The power source oftentimes being hydraulic/electric, can fail and the upper end of the shroud loses contact with the collector nozzle. This further results in a break-out of metal. In addition, by utilizing hydraulic and/or electrical power, the force of the human body is no longer a factor, and loads can be inadvertently placed at the interface between the collector nozzle and the upper portion of the pour tube or shroud which will augment the cracking effect and break-out.
The present invention is directed to a method for preventing or reducing cracking in collector nozzles in teeming vessels by securing the shroud underneath the nozzle with a predetermined load, sufficient to cause fluid tight connection between the shroud and the collector nozzle, and yet not enough to crack the collector nozzle. The shroud is urged against the nozzle and supported there by a boom which is free to move with the nozzle and thus becomes gloved to the movement of the nozzle and not its support. In addition, the desirability of removing the shroud from the pouring vessel by tilting it is preserved, and at the same time locking the shroud against pivotal motion is provided which reduces, if not eliminates, the excessive loads that can be caused when the shroud or the valve move, and the lower end is restricted for such movement by the poured fluid, thereby resulting in excessively multiplied loads on the collector nozzle.
The apparatus contemplates a boom which is pivotally mounted in a horizontal plane and permitted to raise upwardly at a predetermined static load dictated by dead weights which are empirically adjusted for the particular operation. In addition, the shroud, while pivotally mounted on the end of the boom, is locked in a position coaxially with the axis of the collector nozzle during the pour operation to inhibit side loads being formed which, when translated through the interface between the shroud and the collector nozzle, can cause the collector nozzle to crack and have metal break-out within the valve.
In view of the foregoing, it is a primary object of the present invention to provide a method for positioning a shroud against a gate valve which will minimize break-out through cracked collector nozzles, and maximize safety by designing the unit for total manual operation.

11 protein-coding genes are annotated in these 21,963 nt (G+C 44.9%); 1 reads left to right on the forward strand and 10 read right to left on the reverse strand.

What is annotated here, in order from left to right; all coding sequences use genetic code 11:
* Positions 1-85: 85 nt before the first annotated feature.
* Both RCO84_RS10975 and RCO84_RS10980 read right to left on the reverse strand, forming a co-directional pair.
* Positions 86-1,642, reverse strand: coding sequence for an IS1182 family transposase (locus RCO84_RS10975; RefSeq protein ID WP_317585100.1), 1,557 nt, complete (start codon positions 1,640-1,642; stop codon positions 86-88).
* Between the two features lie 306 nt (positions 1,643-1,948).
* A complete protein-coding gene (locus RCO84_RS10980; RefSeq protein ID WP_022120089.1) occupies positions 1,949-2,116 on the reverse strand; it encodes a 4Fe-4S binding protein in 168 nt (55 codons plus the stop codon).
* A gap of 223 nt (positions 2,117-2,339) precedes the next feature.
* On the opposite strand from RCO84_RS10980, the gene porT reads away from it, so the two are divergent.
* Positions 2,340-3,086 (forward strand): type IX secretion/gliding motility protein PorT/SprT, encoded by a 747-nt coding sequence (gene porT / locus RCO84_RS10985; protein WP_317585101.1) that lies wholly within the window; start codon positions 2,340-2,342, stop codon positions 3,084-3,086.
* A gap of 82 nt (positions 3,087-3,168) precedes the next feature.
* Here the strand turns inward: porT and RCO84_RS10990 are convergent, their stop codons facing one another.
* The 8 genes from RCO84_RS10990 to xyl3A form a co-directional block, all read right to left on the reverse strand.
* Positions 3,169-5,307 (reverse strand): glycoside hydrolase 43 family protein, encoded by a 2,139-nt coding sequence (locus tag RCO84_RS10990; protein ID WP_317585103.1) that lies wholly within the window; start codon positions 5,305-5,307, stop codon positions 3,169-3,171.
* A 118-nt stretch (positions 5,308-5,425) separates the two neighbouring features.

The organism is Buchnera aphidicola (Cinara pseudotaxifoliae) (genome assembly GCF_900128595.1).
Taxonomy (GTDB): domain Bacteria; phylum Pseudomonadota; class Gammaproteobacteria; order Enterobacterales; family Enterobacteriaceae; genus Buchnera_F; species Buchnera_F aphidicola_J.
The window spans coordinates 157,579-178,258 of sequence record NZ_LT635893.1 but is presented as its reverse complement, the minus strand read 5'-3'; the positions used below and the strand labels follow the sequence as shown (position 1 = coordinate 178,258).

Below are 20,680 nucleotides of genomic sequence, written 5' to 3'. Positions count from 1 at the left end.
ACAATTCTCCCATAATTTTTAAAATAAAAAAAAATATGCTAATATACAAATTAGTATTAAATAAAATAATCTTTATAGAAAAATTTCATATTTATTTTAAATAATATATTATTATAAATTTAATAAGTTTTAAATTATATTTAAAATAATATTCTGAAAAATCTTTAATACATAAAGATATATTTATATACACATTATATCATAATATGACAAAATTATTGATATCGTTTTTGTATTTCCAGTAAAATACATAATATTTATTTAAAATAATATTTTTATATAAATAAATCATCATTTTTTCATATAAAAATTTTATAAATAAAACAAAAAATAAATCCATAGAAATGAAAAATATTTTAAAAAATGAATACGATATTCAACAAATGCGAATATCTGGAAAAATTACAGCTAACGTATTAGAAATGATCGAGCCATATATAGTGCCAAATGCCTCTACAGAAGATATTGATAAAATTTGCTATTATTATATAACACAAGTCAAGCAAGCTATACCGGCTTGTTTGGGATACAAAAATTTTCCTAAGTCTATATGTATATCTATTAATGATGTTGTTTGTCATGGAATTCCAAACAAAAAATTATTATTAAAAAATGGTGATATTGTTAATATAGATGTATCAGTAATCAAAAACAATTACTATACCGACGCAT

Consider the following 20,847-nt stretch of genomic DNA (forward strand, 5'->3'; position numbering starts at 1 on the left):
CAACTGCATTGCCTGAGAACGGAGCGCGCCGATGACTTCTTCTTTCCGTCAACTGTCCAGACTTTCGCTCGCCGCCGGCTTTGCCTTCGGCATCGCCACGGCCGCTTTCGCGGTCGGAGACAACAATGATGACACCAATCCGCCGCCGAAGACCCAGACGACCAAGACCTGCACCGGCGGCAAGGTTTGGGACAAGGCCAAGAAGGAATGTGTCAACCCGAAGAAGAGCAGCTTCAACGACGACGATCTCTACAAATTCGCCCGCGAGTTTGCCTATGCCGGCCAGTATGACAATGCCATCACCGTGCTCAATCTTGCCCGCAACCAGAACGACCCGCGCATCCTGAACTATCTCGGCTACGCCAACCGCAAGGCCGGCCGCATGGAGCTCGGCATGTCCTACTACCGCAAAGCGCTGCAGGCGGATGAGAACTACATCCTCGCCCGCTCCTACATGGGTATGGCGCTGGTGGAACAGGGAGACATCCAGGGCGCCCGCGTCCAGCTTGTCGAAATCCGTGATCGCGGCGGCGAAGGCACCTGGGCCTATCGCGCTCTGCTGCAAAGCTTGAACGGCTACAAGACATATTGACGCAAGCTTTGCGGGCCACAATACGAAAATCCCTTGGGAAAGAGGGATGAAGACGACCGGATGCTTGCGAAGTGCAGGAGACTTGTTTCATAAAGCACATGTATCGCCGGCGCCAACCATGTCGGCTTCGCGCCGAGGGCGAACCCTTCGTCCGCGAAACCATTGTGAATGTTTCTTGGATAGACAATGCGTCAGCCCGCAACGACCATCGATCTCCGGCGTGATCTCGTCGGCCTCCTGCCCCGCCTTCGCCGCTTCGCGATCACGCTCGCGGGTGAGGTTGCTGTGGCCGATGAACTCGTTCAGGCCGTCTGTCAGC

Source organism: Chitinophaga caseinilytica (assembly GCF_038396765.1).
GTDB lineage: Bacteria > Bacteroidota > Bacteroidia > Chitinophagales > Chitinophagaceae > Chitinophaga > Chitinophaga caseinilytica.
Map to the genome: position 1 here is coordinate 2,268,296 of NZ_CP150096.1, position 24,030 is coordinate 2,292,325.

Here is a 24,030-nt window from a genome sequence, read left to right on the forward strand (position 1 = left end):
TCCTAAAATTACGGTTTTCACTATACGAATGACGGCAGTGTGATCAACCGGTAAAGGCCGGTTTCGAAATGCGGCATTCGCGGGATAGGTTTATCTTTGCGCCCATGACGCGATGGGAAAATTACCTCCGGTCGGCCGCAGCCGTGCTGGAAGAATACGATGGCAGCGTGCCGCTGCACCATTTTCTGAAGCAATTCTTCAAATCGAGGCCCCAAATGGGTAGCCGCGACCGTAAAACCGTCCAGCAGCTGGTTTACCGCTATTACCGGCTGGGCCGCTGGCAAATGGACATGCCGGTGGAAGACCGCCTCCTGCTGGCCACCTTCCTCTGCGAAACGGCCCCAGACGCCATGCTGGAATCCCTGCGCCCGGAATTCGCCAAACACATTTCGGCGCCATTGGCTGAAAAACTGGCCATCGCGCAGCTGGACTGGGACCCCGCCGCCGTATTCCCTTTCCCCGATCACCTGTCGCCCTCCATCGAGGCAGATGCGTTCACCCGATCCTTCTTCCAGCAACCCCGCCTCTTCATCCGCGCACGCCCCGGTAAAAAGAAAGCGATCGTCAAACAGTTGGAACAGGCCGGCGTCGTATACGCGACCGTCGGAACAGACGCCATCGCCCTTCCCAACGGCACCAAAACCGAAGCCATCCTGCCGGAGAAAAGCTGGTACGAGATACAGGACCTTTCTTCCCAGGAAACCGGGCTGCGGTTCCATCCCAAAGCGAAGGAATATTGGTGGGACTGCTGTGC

Still another and related object of the present invention is to provide a shroud support and boom mechanism which is inherently simple in construction, and can be manually operated by a single operator observing the pour.
Still another object of the present invention is to provide a method for supporting a shroud against the lower portion of a gate valve on a teeming vessel to insure axial alignment of the shroud with the axis of the collector nozzle, thereby upon securing the same rigidly reducing side loads and undue stresses in the collector nozzle.
A further object of the present invention is to support a shroud beneath a collector nozzle with a minimal frictional load to permit the shroud to move laterally or vertically with the nozzle and moved by the nozzle free from other translatory forces.
Still another object of the present invention is to provide a shroud support which is inherently less expensive to produce than that of the prior art, and yet provides numerous advantageous safety provisions.
The foregoing objects and advantages of the present invention will become more apparent as the following description of an illustrative embodiment of the apparatus and method takes place, taken in conjunction with the accompanying illustrative drawings in which:
FIG. 1 is a front elevation, showing in partial section the ladle, valve, slide gate, pouring nozzle, and submerged pouring tube.
FIG. 2 is a top view of the construction shown in FIG. 1 omitting the ladle and valve.
FIG. 3 is a partial rear view of the boom support and tilt mechanism taken from position 3--3 of FIG. 2.
FIG. 4 is a vertical section of the support member taken generally along the line shown as 4--4 of FIG. 1.
FIG. 5 is an enlarged partially diagrammatic view showing the relationship between the crescent shelf of the shroud support and the collar of the shroud or tube.
FIG. 6 is a transverse sectional view of the boom taken at section 6--6 of FIG. 1 in enlarged scale.